- Virtual Cloud Network (VCN) – A VCN is a virtual, private network that you set up in Oracle data centers. It closely resembles a traditional network, with firewall rules and specific types of communication gateways that you can choose to use. A VCN resides in a single OCI region.
- Dynamic routing gateway (DRG) – The DRG is a virtual router that provides a path for private network traffic between a VCN and a network outside the region, such as a VCN in another OCI region, an on-premises network, or a network in another cloud provider.
- FastConnect – OCI FastConnect provides an easy way to create a dedicated, private connection between your data center and OCI. FastConnect provides higher bandwidth options and a more reliable networking experience when compared with internet-based connections.
- Software Defined Network (SDN) – Megaport’s on-demand, global Software Defined Network (SDN) enables fast, flexible, and secure connectivity to the world’s top cloud providers, including Oracle Cloud, Amazon Web Services (AWS), Microsoft Azure, and Google Cloud, across 700+ locations in North America, Asia-Pacific, and Europe.
- Port – A Port is a high-speed Ethernet interface (1 Gbps, 10 Gbps, and 100 Gbps) that connects to the Megaport SDN.
- Virtual Cross Connect (VXC) – With a Port configured, you can create Virtual Cross Connects (VXC) to connect to Oracle services on the Megaport network. A VXC is a private point-to-point Ethernet connection between an A-End (your Port) and a B-End (for example, OCI FastConnect).
Let’s look at how the Silver tier in Oracle Maximum Availability Architecture works with Megaport’s services.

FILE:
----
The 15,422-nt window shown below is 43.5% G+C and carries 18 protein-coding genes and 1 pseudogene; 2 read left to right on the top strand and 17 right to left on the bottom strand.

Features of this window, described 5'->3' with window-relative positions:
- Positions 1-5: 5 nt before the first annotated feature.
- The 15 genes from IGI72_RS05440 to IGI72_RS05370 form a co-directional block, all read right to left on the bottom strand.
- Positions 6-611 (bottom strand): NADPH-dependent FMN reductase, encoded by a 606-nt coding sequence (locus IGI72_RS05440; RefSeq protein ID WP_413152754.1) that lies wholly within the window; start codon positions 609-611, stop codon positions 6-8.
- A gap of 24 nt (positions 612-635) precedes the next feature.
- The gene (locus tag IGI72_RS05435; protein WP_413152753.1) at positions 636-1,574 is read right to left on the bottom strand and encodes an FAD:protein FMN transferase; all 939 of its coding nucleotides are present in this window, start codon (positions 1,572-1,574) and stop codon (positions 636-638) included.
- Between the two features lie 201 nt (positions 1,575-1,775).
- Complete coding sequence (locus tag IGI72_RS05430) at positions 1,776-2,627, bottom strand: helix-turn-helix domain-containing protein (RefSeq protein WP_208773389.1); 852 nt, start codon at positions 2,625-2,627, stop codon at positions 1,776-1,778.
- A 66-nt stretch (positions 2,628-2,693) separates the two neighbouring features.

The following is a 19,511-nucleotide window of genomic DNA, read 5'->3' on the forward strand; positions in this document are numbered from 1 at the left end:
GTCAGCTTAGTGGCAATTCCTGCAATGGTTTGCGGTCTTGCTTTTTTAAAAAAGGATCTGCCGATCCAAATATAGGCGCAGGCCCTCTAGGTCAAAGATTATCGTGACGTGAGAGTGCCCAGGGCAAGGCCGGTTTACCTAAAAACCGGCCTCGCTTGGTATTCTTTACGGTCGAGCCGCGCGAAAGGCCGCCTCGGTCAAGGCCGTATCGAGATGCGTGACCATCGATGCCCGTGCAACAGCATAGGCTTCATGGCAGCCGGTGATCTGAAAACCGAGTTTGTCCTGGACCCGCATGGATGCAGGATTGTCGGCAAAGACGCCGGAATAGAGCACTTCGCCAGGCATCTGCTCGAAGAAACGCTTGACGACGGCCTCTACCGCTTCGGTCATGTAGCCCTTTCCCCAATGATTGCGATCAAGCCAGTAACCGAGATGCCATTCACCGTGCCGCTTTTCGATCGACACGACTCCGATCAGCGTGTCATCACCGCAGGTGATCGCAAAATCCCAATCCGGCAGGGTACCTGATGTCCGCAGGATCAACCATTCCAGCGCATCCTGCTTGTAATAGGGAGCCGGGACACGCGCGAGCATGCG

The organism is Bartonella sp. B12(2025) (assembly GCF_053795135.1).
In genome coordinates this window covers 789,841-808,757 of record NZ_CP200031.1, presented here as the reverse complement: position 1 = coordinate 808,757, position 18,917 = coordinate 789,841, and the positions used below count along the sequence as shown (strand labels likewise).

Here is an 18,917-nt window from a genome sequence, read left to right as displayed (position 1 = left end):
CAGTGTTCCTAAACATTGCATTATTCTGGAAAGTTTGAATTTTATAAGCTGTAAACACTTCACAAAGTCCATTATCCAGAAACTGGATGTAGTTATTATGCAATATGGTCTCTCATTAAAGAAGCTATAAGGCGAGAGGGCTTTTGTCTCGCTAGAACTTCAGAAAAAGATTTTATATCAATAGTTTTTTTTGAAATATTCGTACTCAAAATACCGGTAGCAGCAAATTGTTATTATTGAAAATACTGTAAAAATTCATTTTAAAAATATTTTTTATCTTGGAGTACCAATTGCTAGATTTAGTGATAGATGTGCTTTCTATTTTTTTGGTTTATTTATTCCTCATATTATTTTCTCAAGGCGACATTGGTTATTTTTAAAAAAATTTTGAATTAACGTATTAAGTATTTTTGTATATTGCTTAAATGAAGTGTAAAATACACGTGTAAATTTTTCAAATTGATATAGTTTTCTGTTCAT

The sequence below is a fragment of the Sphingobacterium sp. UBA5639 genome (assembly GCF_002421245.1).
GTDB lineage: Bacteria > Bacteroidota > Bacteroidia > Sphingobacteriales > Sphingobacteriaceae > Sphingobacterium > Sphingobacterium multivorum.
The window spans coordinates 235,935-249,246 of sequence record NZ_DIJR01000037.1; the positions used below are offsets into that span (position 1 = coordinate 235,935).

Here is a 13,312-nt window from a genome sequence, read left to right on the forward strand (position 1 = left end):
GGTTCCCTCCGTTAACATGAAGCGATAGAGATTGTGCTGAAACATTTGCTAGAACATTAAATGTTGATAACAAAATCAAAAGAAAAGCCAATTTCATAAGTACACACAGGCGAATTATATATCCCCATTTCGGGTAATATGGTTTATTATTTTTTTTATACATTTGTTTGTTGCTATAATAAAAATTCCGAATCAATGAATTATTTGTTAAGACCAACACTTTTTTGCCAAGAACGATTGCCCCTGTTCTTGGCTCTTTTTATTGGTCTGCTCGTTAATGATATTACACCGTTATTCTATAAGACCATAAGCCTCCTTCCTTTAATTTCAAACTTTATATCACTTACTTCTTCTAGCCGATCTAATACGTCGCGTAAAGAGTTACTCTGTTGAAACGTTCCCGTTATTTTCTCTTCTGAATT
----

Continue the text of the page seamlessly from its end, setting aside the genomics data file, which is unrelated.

Oracle Maximum Availability Architecture – Silver Multicloud Architecture
The Oracle MAA Silver Architecture is designed for databases that can’t afford to wait for a cold restart or a restore from backup should there be an unrecoverable database instance or server failure. This architecture is best used for production applications that are business-critical.
In the example diagram above, the architecture uses HA Clustering plus a backup, using diverse Ports at the customer’s data center location. The customer can create two virtual cross-connects (VXC’s) over Megaport’s private, fully redundant network, which will connect to Oracle redundant routers at the FastConnect location.
This configuration will create a fully redundant High Availability pair on both the Megaport and Oracle Cloud networks. The MAA configuration will include Primary and Secondary Availability Domains within a single Oracle region. Each virtual connection will be a standalone Border Gateway Protocol (BGP) session between your on-premises resources and your Oracle Databases in OCI.
The Silver Architecture creates greater redundancy for your database, providing data protection with automated backup and recovery, as well as application continuity, which hides disruptions in the database tier from end-users. All of these features are built into Autonomous Database and other Oracle database cloud services.
In our final blog post on Oracle Maximum Availability Architecture, we’ll cover the Gold and Platinum tiers designed to provide comprehensive High Availability (HA), disaster recovery (DR), and data protection for mission-critical applications.